Acute Evidence of Concussion
The Investigator’s Role in Documenting Acute TBI Symptoms
We would hope that a post-acute diagnostician would look beyond the medical records to find the missing keys to a diagnosis of permanent brain injury with or without acute evidence of concussion. A lawyer, with a background in evidence and interrogation, can often piece together acute evidence of concussion or loss of consciousness or other acute symptoms that is incomplete in the medical records. A specific inquiry about the accident facts, may uncover more evidence than was apparent. The client/patient must be carefully walked through the details of the wreck, covering the details several times, each time focusing in closer and closer to the events around the time of the injury. It is important to get precise as to what is happening just before impact, and after the vehicles have come to rest.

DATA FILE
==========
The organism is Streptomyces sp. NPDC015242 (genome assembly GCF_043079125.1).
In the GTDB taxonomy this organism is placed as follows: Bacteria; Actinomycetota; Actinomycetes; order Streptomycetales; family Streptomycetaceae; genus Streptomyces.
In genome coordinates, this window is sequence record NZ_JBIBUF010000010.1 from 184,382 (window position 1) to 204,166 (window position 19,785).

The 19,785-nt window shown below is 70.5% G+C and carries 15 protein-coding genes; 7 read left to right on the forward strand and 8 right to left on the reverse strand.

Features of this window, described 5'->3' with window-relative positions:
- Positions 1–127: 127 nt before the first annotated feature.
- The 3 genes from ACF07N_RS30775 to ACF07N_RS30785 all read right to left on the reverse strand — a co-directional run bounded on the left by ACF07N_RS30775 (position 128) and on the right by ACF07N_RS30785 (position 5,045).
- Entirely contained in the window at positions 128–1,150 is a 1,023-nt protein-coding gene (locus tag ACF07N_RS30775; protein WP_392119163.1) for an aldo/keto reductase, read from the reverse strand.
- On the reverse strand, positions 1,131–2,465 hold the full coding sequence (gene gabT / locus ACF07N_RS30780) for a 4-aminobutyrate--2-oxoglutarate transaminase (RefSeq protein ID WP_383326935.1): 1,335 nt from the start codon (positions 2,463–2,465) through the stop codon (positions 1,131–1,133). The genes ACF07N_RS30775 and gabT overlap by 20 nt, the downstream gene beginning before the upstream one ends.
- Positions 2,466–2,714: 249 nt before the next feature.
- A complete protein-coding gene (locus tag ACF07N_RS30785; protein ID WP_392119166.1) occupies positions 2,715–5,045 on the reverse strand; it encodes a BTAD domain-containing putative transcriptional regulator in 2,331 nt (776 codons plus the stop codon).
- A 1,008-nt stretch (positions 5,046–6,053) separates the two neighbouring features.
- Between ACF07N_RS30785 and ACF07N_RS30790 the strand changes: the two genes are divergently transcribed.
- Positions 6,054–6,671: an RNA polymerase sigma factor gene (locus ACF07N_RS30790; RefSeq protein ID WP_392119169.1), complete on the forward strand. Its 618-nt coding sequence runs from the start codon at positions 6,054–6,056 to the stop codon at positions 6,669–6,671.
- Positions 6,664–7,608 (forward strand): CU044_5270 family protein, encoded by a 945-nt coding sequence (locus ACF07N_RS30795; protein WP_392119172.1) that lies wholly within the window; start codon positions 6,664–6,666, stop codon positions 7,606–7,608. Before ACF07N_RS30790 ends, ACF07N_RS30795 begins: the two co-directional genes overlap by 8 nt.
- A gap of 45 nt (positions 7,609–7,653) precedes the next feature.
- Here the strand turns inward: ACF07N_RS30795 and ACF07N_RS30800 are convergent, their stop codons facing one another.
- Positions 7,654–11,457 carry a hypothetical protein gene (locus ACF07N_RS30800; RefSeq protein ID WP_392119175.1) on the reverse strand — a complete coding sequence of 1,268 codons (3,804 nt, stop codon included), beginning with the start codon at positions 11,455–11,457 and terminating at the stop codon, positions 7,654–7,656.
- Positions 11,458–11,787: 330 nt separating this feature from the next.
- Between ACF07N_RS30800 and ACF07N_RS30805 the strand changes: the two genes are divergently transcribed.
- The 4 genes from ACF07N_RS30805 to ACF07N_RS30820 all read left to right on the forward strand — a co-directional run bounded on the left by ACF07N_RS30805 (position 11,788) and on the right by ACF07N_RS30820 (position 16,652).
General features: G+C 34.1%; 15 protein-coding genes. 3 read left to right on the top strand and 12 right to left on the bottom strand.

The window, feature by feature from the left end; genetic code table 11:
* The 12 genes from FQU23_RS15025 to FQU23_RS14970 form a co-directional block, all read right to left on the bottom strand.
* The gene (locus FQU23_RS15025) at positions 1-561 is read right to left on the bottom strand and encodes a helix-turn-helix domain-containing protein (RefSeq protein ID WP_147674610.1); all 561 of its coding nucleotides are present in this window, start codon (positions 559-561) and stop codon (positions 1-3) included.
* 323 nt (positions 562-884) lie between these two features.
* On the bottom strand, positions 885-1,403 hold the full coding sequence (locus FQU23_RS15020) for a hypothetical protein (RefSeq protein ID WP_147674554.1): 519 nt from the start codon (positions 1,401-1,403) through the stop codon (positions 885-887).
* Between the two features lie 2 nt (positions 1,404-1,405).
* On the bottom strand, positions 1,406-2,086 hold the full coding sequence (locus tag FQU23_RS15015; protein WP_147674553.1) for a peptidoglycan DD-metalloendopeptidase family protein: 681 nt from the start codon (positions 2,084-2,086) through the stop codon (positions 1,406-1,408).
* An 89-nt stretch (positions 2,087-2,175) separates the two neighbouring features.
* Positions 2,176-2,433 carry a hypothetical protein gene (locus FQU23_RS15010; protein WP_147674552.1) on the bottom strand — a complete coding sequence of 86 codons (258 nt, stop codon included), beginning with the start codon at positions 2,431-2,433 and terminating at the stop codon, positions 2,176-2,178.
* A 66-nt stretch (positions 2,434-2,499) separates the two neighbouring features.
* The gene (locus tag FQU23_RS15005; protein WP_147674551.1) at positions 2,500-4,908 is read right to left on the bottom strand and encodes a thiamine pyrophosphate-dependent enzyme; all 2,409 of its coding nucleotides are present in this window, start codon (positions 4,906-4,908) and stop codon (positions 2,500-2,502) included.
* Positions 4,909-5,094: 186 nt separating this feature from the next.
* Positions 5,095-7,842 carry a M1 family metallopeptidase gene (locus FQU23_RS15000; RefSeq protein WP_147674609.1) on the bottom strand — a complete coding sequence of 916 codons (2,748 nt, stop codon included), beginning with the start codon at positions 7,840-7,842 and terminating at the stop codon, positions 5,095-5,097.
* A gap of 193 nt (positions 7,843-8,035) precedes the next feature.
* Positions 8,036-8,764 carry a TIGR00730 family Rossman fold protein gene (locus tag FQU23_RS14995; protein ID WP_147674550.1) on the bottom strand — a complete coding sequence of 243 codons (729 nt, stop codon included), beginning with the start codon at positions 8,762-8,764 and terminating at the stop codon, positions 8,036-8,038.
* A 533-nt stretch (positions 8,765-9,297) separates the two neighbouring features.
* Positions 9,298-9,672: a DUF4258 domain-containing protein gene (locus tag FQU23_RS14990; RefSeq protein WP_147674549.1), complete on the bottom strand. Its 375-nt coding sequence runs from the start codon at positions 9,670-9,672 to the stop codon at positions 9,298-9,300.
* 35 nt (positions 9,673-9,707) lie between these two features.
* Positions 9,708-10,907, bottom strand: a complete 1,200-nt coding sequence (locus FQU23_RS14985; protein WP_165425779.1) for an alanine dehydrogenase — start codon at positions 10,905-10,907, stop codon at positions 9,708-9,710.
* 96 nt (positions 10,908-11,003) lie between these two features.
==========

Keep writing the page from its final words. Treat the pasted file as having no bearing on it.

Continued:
The words: “the next thing I remember,” are a telltale sign of TBI. Can the injured person give a complete history, or are there gap in the narrative? Can the injured person describe the sound of the crash? A motor vehicle crash is an extremely loud thing. It will clearly draw the attention of any passer by. Failure to remember something as loud as the sound of the crash is evidence of the brain or memory not working properly. If there is a gap in memory there is increased probability of brain injury.
A motor vehicle wreck is an extraordinarily intense experience. Memory should be hyper-vigilant. If it is not, then that is additional evidence of concussion. Acute evidence of concussion may not happen immediately after the accident. I may be delayed for hours and in some cases even longer.